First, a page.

Minister de Hoop Scheffer agreed that military and peacekeeping operations should be reviewed in strategies to combat human trafficking and said that the work being done by the U.S. military could serve as an example. The Minister also noted that NATO is undertaking a review of what its role should be in this regard. De Hoop Scheffer will take over as Secretary General of NATO in January, 2004.

The Chairman-in-Office reviewed the work of the OSCE in combating anti-Semitism, racism and discrimination by highlighting the June conference held in Vienna regarding the rising tide of anti-Semitism in the OSCE region and strategies to combat it, as well as the September conference focused on efforts to combat racism, xenophobia and discrimination. Both Chairman Smith and Commission Member Rep. Alcee L. Hastings (D-FL), who participated in the June conference, urged de Hoop Scheffer to support another OSCE conference on anti-Semitism, which Germany has offered to host in Berlin in 2004. The Minister confirmed his support for such a conference saying, "having visited the Holocaust Memorial Museum this morning, having seen that, you need not have any other argument to go on fighting anti-Semitism."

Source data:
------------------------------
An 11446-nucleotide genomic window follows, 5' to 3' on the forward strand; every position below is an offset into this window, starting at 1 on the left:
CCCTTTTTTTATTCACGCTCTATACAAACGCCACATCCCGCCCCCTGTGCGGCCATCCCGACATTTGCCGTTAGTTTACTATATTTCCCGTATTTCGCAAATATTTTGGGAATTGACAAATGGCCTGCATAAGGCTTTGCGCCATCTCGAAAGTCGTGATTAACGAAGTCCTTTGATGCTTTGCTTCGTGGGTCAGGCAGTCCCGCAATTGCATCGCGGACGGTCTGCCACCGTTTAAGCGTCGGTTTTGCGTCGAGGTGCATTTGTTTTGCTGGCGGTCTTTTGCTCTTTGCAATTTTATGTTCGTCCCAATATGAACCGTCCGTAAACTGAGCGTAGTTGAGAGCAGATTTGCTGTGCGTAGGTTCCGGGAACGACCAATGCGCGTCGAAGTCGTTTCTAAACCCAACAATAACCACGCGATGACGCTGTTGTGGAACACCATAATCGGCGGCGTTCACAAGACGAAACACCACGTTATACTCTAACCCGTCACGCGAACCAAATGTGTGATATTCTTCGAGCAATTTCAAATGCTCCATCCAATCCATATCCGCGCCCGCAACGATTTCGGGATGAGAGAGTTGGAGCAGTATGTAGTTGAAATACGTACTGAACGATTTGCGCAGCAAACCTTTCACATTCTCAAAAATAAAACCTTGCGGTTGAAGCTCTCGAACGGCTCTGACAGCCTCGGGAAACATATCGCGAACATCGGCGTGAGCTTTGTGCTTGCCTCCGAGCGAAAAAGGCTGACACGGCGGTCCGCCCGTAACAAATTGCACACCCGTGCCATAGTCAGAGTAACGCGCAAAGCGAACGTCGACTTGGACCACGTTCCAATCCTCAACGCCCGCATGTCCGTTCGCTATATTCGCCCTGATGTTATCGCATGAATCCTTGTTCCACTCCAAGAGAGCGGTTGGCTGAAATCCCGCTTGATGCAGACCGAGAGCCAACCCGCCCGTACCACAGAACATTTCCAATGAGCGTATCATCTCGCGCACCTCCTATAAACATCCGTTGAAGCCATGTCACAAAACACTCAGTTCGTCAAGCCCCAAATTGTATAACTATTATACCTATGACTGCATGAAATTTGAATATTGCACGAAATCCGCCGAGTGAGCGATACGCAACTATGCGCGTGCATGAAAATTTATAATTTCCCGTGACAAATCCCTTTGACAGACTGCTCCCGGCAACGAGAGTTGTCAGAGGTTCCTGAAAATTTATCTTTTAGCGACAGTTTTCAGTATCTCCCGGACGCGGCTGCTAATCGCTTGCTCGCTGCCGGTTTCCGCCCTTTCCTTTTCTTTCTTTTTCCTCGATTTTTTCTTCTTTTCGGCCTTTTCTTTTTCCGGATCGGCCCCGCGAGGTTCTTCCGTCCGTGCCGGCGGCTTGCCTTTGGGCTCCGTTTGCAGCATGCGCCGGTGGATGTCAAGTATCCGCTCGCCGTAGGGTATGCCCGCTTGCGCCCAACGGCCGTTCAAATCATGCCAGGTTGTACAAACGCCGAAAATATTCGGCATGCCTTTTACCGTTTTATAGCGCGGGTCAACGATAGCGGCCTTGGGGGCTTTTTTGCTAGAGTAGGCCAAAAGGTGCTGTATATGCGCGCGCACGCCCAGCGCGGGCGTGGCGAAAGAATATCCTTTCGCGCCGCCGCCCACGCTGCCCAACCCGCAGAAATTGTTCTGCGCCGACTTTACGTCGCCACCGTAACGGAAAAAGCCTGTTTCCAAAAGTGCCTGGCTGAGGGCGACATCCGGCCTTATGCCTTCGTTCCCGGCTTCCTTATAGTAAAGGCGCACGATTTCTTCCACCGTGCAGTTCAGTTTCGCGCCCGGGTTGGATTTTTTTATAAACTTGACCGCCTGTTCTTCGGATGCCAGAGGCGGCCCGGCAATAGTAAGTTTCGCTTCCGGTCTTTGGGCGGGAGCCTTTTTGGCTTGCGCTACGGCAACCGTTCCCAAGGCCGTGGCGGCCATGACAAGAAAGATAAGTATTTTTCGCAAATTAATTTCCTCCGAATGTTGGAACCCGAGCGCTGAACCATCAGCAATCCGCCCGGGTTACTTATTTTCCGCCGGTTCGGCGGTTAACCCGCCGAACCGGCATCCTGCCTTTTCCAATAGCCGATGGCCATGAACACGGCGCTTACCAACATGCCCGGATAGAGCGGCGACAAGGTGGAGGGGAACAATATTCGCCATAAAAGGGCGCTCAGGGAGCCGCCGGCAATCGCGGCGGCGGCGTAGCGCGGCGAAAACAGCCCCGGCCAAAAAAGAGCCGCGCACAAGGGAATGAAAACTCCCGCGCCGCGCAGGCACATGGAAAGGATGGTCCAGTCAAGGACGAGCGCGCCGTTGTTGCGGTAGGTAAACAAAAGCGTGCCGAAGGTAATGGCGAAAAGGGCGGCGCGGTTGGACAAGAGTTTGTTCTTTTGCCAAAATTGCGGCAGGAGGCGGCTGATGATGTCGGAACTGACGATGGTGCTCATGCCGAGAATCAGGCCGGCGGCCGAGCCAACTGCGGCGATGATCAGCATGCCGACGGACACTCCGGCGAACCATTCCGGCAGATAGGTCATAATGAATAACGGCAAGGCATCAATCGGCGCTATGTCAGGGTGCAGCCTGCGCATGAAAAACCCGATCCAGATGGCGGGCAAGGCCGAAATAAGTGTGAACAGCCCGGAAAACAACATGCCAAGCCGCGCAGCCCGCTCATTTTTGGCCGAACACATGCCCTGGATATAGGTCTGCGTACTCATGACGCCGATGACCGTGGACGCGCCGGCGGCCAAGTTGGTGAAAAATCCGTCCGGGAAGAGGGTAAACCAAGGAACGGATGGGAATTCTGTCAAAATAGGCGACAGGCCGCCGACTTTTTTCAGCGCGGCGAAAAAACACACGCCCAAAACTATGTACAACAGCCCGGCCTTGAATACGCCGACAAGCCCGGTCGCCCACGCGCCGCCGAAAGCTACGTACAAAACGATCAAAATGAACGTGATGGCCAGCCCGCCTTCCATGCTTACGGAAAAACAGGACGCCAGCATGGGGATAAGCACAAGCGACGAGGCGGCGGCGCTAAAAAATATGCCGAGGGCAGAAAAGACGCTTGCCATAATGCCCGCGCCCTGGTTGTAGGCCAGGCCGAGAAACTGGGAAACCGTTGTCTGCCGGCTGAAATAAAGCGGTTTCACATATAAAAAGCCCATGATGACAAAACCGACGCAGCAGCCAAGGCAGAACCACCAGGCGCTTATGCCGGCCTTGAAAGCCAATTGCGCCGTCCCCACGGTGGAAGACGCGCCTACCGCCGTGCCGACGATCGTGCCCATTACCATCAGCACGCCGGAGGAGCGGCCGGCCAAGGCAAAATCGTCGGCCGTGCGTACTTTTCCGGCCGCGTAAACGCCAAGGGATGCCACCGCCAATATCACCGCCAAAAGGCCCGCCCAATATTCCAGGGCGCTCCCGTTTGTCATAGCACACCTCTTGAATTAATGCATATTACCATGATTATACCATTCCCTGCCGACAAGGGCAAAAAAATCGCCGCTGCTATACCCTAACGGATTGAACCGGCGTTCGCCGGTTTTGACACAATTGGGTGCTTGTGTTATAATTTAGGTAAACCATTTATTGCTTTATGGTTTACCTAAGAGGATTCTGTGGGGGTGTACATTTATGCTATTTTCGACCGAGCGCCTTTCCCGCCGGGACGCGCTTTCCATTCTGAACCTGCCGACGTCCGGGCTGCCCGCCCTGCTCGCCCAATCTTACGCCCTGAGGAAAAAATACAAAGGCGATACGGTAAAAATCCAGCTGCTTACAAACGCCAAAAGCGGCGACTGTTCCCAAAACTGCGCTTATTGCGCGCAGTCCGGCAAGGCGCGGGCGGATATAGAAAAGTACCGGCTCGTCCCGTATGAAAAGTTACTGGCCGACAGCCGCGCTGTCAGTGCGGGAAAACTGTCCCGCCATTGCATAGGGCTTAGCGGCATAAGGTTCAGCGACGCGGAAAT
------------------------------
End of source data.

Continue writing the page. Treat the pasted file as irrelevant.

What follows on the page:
Commissioner Hastings queried Foreign Minister de Hoop Scheffer about his views on extending the term of the Chairman-in-Office from the current one year to two or three years, in view of the tremendous challenges facing the OSCE Chairmanship and the amount of work to be done. Mr. Hastings complimented the Minister, in particular, for the work he has done with Central Asian states.